CNN Business/Matt Egan
How Washington’s stimulus gamble could backfire
The fragile economic recovery is losing steam. The pandemic is getting worse again. The risk of post-election chaos has never been higher. And yet lawmakers in Washington won’t agree to a fiscal rescue package that is so obviously needed.
Both sides of the aisle are betting they’ll avoid the wrath of voters, despite this historic failure. The livelihoods of countless Americans will be worse off because of this political roll of the dice.
“Politicians in both parties are tempting fate by not agreeing to another round of fiscal aid,” said Joe Brusuelas, chief economist at RSM International. “This is more about politics than economics or finance. That’s the unfortunate reality of the matter, because real lives do hang in the balance.”
Without federal aid, more small businesses will close. Those on unemployment will struggle to get by without enhanced benefits. Renters could face eviction. Families won’t receive another round of stimulus checks. Hotels, airlines and other travel businesses will shed tens of thousands more jobs.
And the deadlock in Washington — on top of the surge of coronavirus infections — casts a shadow over what is already an uneven economic recovery. Although the stock market and housing market have sharply rebounded, the parts of the economy most exposed to the pandemic remain troubled.
“These are still dark economic times,” said Mark Zandi, chief economist at Moody’s Analytics. “The recovery is at significant risk because of the failure of the administration and Congress to pass another fiscal rescue package, particularly given that the pandemic is intensifying and the rancor over the election threatens to boil over.”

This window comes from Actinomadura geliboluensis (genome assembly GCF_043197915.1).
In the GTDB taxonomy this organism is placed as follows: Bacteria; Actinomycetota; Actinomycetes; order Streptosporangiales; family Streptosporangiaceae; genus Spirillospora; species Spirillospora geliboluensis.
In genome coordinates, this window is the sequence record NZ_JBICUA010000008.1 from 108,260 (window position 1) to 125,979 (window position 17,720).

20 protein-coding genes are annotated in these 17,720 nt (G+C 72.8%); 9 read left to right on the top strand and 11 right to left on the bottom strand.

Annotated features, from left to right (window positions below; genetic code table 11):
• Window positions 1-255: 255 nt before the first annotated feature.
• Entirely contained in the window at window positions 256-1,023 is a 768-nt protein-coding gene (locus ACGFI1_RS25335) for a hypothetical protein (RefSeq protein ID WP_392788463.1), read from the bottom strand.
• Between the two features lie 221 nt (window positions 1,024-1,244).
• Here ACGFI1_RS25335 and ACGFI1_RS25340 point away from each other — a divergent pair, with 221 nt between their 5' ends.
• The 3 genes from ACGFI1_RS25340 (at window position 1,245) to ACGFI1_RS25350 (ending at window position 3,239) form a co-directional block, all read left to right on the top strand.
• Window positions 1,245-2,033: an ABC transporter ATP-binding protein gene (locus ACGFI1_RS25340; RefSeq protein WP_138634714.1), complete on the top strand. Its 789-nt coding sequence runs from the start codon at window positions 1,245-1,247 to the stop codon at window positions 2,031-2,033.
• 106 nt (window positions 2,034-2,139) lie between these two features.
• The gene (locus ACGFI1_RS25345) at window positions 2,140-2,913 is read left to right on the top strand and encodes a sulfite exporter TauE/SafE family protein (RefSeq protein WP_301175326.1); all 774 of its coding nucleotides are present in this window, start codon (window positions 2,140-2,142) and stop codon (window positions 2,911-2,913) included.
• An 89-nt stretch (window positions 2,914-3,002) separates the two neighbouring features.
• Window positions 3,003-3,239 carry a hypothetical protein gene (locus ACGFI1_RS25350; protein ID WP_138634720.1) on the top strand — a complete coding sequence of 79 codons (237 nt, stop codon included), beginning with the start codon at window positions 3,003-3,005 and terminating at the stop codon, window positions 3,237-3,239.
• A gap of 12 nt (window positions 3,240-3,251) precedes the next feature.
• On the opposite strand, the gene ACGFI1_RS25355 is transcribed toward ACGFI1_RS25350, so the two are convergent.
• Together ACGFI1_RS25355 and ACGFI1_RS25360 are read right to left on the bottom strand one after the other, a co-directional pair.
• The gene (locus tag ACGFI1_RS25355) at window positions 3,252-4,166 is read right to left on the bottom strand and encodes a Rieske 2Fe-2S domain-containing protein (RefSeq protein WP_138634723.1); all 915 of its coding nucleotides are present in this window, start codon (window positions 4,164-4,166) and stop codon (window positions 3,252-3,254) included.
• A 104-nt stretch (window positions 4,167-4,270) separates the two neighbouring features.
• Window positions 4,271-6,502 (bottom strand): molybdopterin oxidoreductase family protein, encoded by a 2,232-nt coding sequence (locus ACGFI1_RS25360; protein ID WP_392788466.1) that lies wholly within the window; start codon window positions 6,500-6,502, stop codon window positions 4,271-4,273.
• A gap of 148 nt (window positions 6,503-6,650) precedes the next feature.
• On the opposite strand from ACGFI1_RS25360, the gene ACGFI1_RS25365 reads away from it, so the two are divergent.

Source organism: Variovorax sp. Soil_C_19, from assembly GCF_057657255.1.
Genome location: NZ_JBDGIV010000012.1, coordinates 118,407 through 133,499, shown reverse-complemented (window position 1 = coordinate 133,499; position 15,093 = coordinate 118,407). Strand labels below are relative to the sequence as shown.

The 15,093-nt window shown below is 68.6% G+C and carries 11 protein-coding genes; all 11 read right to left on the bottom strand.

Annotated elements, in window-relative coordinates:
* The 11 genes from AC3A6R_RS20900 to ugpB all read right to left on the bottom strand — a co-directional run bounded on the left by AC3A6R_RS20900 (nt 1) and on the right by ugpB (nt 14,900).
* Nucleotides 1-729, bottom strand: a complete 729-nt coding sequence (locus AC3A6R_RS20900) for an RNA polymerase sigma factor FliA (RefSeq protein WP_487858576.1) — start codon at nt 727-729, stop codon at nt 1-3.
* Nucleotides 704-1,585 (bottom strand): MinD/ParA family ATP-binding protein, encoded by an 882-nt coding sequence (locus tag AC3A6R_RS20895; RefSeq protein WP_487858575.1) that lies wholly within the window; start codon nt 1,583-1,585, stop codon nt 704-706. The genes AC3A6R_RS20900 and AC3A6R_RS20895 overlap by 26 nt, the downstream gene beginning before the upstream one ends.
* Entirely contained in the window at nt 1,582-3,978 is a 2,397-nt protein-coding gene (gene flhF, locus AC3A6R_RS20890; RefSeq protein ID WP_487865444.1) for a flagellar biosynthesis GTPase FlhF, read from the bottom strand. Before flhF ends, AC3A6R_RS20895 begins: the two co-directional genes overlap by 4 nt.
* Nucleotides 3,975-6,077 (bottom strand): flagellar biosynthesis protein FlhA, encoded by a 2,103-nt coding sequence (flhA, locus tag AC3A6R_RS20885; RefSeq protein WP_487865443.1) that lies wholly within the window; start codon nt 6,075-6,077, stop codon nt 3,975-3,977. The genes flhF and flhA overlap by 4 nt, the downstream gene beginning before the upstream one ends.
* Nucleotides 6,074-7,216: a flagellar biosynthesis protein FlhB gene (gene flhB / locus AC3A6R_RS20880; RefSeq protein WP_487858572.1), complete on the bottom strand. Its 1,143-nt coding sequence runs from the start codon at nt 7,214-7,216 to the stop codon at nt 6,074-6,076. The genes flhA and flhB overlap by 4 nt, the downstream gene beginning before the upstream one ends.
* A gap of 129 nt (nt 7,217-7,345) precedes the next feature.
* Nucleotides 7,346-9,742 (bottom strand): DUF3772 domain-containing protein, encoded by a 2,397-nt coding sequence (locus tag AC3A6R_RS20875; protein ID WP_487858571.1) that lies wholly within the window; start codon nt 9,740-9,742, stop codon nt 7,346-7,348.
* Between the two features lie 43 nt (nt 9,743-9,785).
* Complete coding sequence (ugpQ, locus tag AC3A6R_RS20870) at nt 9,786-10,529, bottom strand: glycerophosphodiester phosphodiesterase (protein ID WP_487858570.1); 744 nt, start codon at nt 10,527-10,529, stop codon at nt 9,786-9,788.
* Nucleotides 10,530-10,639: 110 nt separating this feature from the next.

Millions poised to lose unemployment benefits in ‘enormous cliff’ at year’s end
Millions of jobless Americans are poised to lose their unemployment benefits at the end of the year without action from Congress to extend temporary aid programs.
A federal program paying benefits to gig workers and others (such as the self-employed, freelancers, contractors and part-timers) is poised to lapse after December, as is one paying extra relief to workers who’ve exhausted their standard state benefit.
In all, there are about 13.5 million people in these two programs — more than half of the roughly 23 million people receiving unemployment benefits, according to Labor Department data.
“There’s going to be an enormous cliff at the end of the year,” Stephen Wandner, a labor economist and senior fellow at the National Academy of Social Insurance, said of the expiring benefits.
That aid would be ending at a precarious time and cripple household spending among these workers, according to economists.
Meanwhile, the U.S. is experiencing a third peak of new coronavirus cases. Rising infections could lead to renewed business closures, and associated layoffs, especially as the country heads into the colder winter months that limit outdoor activity, economists said.
Further, layoffs once thought temporary have become permanent and jobless durations are rising. There are about two unemployed workers for every job opening, according to the Bureau of Labor Statistics, making it difficult to find work at the same time the economic recovery that started in May has lost steam.